After successful, last-minute negotiations, Canada and the United States agreed on September 30, 2018 to revise and modernize the North American Free Trade Agreement (NAFTA). The United States and Mexico previously announced their intent to proceed with a revised trade agreement (see Trump and Trade Update dated September 4). In remarks to the press

On August 31, 2018, President Donald Trump officially notified Congress of his administration’s intent “to enter into a trade agreement with Mexico — and with Canada if it is willing, in a timely manner, to meet the high standards for free, fair, and reciprocal trade contained therein.” Notification was necessary under the provisions of the Trade Promotion Authority (TPA) legislation, which allows “fast track” consideration of trade agreements (i.e., Congress can vote to approve or reject a trade deal but cannot amend the text of the agreement). In the wake of the president’s notification, U.S. Trade Representative Robert Lighthizer indicated that a resulting free trade agreement could either be bilateral (with Mexico) or trilateral (with Canada also), depending upon the final negotiated text of any agreement. It has been questioned, however, whether a bilateral agreement fulfills TPA requirements since Congress had been earlier notified of the Trump administration’s intent to renegotiate a trilateral North American Free Trade Agreement (NAFTA). If Congress believes that a free trade agreement with only Mexico does not qualify for TPA consideration, amendments could be offered by Congress, potentially complicating any final agreement. With Congressional notification under the TPA, the actual text of any agreement must be submitted to Congress within the next 30 days for its consideration.
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President Donald Trump signed yesterday two Presidential Proclamations adjusting imports of aluminum and steel into the United States. In doing so, he stated that measures are now in place to address the impairment to the national security threatened by imports of steel and aluminum from Argentina, Brazil and Australia. South Korea previously reached an agreement with the United States on April 30 to limit its imports of steel. President Trump added, however, that “similar measures are not in place with respect to steel or aluminum imports from Mexico, Canada or the European Union” and that insufficient progress had been made in ongoing negotiations with these countries. He declared that, as of June 1, 2018, the Section 232 tariffs for steel of 25 percent and for aluminum of 10 percent will no longer be suspended for such imports from these countries. The White House indicated that it will continue discussions with them and remains open to discussions with other countries that may lead to permanent country-based exemptions.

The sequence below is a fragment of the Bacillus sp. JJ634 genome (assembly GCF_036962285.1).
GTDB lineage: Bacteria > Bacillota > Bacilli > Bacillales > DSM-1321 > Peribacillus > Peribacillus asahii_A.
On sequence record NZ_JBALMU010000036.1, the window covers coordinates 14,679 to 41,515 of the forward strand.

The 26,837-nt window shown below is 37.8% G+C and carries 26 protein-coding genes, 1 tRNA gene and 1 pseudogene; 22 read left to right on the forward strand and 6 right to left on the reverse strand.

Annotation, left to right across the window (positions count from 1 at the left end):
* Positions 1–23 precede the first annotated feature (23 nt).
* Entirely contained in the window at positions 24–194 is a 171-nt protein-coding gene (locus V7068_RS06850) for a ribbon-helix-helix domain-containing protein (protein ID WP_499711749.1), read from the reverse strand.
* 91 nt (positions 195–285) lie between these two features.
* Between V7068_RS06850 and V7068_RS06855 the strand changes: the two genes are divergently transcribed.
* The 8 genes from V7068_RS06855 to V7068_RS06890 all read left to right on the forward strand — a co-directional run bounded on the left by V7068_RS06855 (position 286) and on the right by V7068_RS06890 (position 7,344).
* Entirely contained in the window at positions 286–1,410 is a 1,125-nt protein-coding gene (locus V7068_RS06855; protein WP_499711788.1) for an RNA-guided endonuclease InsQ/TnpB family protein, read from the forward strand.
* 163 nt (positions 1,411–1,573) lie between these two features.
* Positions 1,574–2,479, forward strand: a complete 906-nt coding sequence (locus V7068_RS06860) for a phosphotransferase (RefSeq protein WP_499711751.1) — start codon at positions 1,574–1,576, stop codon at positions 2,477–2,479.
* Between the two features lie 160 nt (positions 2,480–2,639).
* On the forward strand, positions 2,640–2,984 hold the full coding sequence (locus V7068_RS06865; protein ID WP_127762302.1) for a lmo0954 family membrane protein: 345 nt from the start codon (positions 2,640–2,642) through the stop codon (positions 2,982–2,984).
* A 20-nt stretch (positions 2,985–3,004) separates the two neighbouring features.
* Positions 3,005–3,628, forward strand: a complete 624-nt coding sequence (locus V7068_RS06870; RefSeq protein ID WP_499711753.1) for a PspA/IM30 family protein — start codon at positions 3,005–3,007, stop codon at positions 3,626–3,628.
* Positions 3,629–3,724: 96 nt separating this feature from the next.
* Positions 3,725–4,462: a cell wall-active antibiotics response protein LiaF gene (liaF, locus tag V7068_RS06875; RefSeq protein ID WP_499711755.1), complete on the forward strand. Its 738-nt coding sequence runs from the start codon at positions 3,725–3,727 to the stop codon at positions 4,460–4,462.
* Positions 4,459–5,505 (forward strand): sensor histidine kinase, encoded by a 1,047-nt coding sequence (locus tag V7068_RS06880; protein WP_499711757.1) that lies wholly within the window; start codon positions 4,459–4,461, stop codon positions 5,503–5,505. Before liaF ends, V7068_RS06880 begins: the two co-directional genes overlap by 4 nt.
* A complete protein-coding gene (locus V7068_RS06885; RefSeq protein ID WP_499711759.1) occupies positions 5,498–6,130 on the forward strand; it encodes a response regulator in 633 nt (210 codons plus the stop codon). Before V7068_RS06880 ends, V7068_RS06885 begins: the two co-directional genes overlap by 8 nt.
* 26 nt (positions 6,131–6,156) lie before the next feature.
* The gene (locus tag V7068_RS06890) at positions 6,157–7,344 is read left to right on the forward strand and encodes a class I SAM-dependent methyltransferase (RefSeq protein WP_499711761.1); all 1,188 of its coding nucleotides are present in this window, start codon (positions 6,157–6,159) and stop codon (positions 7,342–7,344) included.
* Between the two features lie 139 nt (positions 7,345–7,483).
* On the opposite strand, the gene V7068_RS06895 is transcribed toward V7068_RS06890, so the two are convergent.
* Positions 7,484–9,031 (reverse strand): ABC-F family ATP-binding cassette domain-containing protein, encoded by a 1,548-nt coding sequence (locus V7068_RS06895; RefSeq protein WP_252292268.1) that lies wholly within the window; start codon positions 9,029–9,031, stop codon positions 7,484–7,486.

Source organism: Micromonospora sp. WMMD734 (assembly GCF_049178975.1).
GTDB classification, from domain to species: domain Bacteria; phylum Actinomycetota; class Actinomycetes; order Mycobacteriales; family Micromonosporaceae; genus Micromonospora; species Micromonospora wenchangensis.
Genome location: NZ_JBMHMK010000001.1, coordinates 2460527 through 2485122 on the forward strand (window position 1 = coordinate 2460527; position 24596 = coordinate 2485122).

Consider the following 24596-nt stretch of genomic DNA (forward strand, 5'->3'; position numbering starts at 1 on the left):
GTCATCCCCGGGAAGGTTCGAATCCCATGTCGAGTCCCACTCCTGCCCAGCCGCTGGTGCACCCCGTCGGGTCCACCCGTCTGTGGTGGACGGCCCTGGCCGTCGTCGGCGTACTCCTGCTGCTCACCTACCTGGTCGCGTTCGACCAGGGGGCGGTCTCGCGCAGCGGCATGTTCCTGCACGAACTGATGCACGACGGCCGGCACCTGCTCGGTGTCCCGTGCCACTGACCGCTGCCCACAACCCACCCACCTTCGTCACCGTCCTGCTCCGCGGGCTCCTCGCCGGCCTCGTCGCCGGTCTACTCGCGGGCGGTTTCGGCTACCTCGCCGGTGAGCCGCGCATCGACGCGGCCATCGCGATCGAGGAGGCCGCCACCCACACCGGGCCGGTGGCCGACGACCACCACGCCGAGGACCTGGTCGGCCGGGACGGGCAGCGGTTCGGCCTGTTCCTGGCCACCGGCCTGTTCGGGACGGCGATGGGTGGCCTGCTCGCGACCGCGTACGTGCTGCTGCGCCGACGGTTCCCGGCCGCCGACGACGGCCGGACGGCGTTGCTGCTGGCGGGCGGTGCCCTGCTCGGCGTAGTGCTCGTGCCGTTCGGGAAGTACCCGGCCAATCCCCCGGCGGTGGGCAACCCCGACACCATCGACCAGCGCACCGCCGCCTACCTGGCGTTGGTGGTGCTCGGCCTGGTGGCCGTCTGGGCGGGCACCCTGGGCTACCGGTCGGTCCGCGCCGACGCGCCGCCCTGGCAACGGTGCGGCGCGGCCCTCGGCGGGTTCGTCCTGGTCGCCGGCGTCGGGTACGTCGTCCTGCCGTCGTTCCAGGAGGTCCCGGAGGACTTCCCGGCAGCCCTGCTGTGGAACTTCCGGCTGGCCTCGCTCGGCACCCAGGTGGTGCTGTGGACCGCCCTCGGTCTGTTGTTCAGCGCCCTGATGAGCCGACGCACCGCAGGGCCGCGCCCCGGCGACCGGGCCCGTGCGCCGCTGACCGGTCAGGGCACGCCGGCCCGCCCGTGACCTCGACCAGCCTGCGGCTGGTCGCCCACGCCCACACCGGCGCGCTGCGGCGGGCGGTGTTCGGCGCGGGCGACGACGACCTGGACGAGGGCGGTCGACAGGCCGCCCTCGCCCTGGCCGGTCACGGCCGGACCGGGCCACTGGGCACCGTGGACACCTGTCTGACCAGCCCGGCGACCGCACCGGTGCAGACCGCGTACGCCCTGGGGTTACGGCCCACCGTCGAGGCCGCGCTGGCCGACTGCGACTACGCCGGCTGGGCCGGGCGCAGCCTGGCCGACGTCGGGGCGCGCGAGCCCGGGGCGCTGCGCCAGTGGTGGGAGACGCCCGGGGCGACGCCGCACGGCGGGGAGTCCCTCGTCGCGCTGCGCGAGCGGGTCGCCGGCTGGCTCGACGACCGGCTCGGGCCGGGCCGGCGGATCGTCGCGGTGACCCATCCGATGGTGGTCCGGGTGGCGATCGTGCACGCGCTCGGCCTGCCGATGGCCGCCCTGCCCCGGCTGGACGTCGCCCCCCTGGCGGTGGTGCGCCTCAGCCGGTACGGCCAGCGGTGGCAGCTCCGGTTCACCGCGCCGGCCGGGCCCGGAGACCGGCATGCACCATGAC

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Top trade officials from the United States, Canada and Mexico will resume negotiations over revisions to NAFTA this week in an effort to finalize an agreement. Reports indicate that while progress has been made, a number of issues remain, including rules of origin pertaining to automobiles, dispute settlement, government procurement and labor.

All parties agree

With the deadline approaching for full implementation of the Section 232 tariffs on certain steel and aluminum imports, President Trump on April 30, 2018 relented to increasing pressure and extended the tariff exemptions for key U.S. allies until June 1, 2018. In making the announcement, the Trump administration announced that it had previously reached a

In wide-ranging remarks during a business session with U.S. governors, President Trump yesterday repeatedly broached the topic of international trade. The president reiterated his commitment to working on fair and reciprocal trade deals and highlighted specific trade issues:

  • Mexico – “You know, with Mexico … we probably lose $130 billion a year…. And, at some

Twenty-five Republican senators authored a letter to President Trump encouraging his administration to re-engage in Trans-Pacific Partnership (TPP) free trade agreement discussions, which he abandoned shortly after taking office in January 2017. Despite the withdrawal of the United States from TPP negotiations, the remaining 11 countries continued negotiating the newly approved Comprehensive and Progressive Agreement

President Trump and several Cabinet members hosted a meeting with congressional Republicans and Democrats on February 13, 2018 at the White House to discuss possible trade remedies in the Section 232 steel and aluminum investigations. The purpose of a Section 232 investigation is to determine the effect of imports on the national security of the